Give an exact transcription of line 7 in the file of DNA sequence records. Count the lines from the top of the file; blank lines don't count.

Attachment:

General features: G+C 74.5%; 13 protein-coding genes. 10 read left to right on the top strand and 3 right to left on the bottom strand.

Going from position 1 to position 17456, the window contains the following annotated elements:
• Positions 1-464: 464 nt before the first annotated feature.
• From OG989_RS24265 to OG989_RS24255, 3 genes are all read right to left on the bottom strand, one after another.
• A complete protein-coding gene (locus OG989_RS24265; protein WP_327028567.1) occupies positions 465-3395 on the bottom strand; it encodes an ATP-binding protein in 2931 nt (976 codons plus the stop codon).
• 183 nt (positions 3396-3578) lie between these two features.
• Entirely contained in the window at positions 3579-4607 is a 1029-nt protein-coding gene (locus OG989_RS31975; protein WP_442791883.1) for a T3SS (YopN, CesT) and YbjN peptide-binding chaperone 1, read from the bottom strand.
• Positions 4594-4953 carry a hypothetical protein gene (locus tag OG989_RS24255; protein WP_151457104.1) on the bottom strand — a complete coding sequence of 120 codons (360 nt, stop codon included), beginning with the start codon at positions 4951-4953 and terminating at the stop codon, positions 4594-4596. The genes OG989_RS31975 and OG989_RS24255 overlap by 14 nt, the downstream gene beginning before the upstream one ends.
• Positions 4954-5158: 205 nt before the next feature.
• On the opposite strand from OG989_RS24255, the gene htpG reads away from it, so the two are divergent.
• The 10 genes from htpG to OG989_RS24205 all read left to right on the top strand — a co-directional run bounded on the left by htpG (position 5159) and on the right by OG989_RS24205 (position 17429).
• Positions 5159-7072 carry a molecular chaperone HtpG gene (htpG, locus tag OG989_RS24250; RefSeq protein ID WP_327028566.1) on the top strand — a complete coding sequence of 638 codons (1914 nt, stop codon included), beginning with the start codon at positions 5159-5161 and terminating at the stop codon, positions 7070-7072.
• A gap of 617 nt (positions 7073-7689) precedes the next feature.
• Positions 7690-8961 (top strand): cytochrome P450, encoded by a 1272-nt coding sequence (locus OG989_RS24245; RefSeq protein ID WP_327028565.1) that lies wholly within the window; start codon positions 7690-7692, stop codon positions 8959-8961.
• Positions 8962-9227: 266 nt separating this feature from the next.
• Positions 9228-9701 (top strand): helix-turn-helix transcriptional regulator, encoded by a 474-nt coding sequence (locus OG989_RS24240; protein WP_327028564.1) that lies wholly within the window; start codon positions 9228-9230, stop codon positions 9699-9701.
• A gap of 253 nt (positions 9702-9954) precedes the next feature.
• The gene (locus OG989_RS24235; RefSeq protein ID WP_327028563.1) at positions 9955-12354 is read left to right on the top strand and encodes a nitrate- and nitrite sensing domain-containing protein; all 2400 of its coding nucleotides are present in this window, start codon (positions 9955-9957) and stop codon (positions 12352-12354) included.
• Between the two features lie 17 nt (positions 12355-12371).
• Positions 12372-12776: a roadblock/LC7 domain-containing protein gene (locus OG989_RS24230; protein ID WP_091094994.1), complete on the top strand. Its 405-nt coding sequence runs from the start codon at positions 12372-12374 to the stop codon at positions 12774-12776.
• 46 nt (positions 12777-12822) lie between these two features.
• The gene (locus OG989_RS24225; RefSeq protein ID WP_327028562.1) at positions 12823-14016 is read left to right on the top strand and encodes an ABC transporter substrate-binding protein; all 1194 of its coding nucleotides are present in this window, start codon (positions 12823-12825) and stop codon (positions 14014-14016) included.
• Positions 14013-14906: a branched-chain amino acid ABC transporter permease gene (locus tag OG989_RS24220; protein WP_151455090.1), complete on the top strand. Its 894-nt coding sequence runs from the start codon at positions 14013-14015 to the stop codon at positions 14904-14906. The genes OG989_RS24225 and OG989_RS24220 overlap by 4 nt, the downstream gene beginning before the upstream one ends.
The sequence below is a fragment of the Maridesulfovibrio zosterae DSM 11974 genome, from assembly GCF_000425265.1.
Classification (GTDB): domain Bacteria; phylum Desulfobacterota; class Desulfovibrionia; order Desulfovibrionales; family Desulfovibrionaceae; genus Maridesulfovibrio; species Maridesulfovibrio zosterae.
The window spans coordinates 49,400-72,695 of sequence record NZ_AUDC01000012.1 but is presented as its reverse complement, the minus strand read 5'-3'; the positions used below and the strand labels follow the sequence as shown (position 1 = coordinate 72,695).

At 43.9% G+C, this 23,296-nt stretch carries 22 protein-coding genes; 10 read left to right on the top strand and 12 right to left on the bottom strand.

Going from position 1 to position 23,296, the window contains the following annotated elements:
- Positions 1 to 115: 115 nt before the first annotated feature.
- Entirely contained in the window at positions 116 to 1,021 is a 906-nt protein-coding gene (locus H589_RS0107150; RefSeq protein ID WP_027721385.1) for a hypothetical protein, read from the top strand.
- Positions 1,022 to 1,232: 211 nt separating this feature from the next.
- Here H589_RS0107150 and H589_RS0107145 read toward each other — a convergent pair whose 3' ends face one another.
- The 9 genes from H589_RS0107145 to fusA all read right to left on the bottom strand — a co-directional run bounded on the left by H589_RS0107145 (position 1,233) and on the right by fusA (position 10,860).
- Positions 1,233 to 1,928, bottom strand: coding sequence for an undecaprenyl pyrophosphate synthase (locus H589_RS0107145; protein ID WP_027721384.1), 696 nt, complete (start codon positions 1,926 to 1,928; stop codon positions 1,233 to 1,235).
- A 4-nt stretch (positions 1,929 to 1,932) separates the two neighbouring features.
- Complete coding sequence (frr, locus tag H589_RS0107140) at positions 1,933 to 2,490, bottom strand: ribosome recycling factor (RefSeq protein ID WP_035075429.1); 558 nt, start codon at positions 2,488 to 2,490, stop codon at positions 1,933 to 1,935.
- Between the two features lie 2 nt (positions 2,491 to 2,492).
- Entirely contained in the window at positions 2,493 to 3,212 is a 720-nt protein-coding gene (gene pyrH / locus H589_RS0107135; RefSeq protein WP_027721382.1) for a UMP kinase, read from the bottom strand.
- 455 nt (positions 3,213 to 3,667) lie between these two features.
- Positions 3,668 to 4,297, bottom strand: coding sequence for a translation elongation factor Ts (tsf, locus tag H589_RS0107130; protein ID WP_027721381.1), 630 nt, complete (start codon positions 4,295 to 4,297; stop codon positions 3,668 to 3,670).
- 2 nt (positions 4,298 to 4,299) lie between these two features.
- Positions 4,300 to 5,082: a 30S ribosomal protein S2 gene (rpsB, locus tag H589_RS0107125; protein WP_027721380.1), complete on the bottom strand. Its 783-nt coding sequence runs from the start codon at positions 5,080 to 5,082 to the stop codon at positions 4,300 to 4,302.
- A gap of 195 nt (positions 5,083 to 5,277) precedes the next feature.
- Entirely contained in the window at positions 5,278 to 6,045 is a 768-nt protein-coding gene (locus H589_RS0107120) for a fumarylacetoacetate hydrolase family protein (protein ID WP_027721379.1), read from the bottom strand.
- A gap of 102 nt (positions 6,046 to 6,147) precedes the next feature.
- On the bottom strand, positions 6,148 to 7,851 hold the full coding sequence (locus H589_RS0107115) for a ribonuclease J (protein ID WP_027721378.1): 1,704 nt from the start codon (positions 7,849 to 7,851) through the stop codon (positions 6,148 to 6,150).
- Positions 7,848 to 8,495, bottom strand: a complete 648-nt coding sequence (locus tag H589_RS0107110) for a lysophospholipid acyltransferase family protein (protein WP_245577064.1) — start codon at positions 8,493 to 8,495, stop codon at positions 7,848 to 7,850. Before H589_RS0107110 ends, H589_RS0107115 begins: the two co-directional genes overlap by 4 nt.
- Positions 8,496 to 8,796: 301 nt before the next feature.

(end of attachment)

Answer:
• Entirely contained in the window at positions 3579-4607 is a 1029-nt protein-coding gene (locus OG989_RS31975; protein WP_442791883.1) for a T3SS (YopN, CesT) and YbjN peptide-binding chaperone 1, read from the bottom strand.